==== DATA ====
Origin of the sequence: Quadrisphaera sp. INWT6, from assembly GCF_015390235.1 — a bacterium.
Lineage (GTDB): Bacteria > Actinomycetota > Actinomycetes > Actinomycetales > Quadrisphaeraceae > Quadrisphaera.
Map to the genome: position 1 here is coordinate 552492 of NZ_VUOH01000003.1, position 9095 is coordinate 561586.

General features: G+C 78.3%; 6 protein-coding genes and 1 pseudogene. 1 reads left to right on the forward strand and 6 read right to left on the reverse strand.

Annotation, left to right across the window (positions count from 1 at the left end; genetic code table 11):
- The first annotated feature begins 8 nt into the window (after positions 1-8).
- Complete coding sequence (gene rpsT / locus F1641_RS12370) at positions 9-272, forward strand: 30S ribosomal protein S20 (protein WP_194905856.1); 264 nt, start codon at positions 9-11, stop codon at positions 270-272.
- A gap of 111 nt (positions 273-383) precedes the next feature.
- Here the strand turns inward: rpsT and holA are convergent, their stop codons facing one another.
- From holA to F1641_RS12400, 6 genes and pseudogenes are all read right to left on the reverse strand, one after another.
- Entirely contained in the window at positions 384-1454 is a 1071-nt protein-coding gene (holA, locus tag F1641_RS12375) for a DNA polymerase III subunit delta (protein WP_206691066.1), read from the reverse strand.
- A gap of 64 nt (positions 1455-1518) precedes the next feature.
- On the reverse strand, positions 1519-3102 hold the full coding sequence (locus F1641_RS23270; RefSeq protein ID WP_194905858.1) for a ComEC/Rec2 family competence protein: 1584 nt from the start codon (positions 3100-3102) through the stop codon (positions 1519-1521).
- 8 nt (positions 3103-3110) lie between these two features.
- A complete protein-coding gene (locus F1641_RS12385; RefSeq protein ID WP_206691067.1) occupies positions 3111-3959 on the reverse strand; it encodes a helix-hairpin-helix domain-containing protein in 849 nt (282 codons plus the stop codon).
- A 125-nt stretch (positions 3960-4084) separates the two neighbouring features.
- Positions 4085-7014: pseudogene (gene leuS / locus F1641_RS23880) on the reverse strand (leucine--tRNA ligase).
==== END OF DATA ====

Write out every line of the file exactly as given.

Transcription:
Origin of the sequence: Quadrisphaera sp. INWT6, from assembly GCF_015390235.1 — a bacterium.
Lineage (GTDB): Bacteria > Actinomycetota > Actinomycetes > Actinomycetales > Quadrisphaeraceae > Quadrisphaera.
Map to the genome: position 1 here is coordinate 552492 of NZ_VUOH01000003.1, position 9095 is coordinate 561586.

General features: G+C 78.3%; 6 protein-coding genes and 1 pseudogene. 1 reads left to right on the forward strand and 6 read right to left on the reverse strand.

Annotation, left to right across the window (positions count from 1 at the left end; genetic code table 11):
- The first annotated feature begins 8 nt into the window (after positions 1-8).
- Complete coding sequence (gene rpsT / locus F1641_RS12370) at positions 9-272, forward strand: 30S ribosomal protein S20 (protein WP_194905856.1); 264 nt, start codon at positions 9-11, stop codon at positions 270-272.
- A gap of 111 nt (positions 273-383) precedes the next feature.
- Here the strand turns inward: rpsT and holA are convergent, their stop codons facing one another.
- From holA to F1641_RS12400, 6 genes and pseudogenes are all read right to left on the reverse strand, one after another.
- Entirely contained in the window at positions 384-1454 is a 1071-nt protein-coding gene (holA, locus tag F1641_RS12375) for a DNA polymerase III subunit delta (protein WP_206691066.1), read from the reverse strand.
- A gap of 64 nt (positions 1455-1518) precedes the next feature.
- On the reverse strand, positions 1519-3102 hold the full coding sequence (locus F1641_RS23270; RefSeq protein ID WP_194905858.1) for a ComEC/Rec2 family competence protein: 1584 nt from the start codon (positions 3100-3102) through the stop codon (positions 1519-1521).
- 8 nt (positions 3103-3110) lie between these two features.
- A complete protein-coding gene (locus F1641_RS12385; RefSeq protein ID WP_206691067.1) occupies positions 3111-3959 on the reverse strand; it encodes a helix-hairpin-helix domain-containing protein in 849 nt (282 codons plus the stop codon).
- A 125-nt stretch (positions 3960-4084) separates the two neighbouring features.
- Positions 4085-7014: pseudogene (gene leuS / locus F1641_RS23880) on the reverse strand (leucine--tRNA ligase).